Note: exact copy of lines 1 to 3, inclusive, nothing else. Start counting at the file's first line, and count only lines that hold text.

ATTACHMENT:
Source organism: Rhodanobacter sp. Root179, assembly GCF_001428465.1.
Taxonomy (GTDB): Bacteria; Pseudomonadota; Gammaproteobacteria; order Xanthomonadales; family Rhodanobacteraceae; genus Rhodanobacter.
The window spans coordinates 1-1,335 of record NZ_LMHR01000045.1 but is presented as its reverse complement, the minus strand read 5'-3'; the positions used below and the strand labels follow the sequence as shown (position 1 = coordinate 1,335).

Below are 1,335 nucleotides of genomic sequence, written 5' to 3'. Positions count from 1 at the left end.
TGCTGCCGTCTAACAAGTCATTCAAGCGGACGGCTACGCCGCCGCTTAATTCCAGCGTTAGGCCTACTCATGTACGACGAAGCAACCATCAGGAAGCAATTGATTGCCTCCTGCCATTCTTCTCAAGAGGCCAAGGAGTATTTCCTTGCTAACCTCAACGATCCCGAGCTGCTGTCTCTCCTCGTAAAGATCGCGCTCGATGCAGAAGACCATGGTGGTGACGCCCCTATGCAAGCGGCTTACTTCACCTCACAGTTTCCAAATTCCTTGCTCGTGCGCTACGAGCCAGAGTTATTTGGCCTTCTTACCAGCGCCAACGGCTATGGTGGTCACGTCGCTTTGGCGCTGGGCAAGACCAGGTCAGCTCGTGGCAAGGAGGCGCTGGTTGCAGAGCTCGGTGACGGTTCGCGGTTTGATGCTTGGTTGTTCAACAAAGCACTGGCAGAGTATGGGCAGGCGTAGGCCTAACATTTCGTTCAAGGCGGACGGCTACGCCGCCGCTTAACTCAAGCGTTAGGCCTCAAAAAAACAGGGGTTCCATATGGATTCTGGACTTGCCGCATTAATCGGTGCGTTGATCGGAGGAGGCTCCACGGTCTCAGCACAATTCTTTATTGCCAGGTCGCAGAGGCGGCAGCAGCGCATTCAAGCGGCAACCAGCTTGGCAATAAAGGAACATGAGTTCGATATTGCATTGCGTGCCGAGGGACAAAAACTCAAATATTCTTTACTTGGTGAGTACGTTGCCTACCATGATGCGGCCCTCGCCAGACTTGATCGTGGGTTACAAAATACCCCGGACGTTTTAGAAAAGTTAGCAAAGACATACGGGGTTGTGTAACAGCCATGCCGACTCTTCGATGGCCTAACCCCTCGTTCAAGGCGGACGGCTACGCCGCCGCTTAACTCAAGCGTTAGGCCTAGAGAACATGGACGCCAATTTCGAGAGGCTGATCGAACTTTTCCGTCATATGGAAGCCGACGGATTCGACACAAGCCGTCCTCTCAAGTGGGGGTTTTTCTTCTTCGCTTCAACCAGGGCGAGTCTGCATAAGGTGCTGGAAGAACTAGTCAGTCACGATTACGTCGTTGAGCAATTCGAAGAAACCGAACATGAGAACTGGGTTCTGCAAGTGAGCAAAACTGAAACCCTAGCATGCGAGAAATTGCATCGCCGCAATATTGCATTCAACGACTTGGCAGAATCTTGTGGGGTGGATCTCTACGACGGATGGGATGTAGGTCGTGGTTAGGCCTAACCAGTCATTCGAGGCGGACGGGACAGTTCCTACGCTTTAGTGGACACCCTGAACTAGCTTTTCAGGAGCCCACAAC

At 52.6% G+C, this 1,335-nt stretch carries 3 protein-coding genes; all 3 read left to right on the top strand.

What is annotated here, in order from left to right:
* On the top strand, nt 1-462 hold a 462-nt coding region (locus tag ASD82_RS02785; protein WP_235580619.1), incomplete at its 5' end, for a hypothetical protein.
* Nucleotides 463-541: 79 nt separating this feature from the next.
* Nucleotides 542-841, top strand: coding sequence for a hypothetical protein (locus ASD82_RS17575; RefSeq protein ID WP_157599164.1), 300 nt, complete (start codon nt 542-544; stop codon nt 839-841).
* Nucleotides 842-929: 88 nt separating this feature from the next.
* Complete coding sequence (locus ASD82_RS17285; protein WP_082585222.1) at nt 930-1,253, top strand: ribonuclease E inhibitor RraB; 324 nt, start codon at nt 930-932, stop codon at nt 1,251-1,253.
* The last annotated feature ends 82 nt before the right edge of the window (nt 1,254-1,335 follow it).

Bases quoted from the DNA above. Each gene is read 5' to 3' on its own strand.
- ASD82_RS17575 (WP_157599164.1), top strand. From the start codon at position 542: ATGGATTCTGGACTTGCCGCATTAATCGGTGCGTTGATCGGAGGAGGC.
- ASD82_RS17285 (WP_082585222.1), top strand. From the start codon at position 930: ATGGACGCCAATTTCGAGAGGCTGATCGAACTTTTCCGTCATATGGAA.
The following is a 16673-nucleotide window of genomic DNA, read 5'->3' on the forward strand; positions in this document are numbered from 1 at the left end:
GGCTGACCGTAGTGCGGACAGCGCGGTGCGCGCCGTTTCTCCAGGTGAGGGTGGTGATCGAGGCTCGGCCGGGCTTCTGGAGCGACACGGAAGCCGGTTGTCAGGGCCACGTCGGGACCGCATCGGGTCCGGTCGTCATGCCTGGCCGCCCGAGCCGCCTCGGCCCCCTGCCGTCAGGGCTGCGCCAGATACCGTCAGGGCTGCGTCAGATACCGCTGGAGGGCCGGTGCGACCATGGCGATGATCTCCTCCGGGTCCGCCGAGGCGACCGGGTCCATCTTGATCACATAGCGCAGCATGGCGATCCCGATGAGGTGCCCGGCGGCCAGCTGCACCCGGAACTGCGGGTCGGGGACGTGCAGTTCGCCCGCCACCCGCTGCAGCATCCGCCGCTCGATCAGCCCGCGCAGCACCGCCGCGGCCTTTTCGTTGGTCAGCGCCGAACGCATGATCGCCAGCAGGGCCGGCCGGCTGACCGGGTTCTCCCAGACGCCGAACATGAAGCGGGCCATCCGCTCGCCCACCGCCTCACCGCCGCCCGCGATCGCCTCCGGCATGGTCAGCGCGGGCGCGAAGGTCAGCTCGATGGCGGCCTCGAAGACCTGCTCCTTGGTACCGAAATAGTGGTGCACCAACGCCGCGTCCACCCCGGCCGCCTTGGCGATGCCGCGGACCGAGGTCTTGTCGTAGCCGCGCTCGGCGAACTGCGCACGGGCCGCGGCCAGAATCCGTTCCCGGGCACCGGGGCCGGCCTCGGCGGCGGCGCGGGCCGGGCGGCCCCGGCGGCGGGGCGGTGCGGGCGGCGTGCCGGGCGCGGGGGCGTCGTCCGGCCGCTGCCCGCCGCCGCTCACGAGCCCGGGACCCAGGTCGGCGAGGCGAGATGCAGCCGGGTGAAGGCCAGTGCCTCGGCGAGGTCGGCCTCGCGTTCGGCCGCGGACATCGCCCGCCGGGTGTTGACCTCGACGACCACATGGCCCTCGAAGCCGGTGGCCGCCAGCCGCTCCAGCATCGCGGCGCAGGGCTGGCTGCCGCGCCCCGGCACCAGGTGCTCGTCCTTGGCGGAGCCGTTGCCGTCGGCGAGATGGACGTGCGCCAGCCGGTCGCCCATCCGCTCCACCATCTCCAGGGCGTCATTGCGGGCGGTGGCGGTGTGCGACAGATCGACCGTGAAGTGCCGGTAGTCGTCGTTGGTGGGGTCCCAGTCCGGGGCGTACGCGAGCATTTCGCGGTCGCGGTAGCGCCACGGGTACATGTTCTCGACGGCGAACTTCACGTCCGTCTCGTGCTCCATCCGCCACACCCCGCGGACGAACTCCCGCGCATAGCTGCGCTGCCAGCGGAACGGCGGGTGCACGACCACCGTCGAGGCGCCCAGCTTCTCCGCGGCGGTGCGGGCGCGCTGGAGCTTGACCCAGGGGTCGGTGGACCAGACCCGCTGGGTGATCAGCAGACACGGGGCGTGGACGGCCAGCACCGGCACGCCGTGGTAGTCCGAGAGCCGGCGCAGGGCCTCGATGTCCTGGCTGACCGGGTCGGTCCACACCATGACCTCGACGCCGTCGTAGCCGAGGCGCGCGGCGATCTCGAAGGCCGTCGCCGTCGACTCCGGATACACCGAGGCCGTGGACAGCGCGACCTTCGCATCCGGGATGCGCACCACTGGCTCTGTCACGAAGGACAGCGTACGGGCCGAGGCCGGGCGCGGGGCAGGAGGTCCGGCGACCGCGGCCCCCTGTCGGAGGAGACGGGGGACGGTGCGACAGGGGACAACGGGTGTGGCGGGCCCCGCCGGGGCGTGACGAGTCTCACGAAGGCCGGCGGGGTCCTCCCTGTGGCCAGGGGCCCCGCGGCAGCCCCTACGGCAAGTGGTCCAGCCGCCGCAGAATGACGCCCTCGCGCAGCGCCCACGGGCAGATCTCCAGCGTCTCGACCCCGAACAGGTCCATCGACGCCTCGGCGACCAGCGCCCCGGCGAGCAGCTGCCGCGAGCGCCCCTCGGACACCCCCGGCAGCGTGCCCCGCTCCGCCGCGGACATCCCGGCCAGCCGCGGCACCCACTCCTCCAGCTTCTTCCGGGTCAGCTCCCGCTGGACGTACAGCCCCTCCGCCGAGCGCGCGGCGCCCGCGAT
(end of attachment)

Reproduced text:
Source organism: Rhodanobacter sp. Root179, assembly GCF_001428465.1.
Taxonomy (GTDB): Bacteria; Pseudomonadota; Gammaproteobacteria; order Xanthomonadales; family Rhodanobacteraceae; genus Rhodanobacter.
The window spans coordinates 1-1,335 of record NZ_LMHR01000045.1 but is presented as its reverse complement, the minus strand read 5'-3'; the positions used below and the strand labels follow the sequence as shown (position 1 = coordinate 1,335).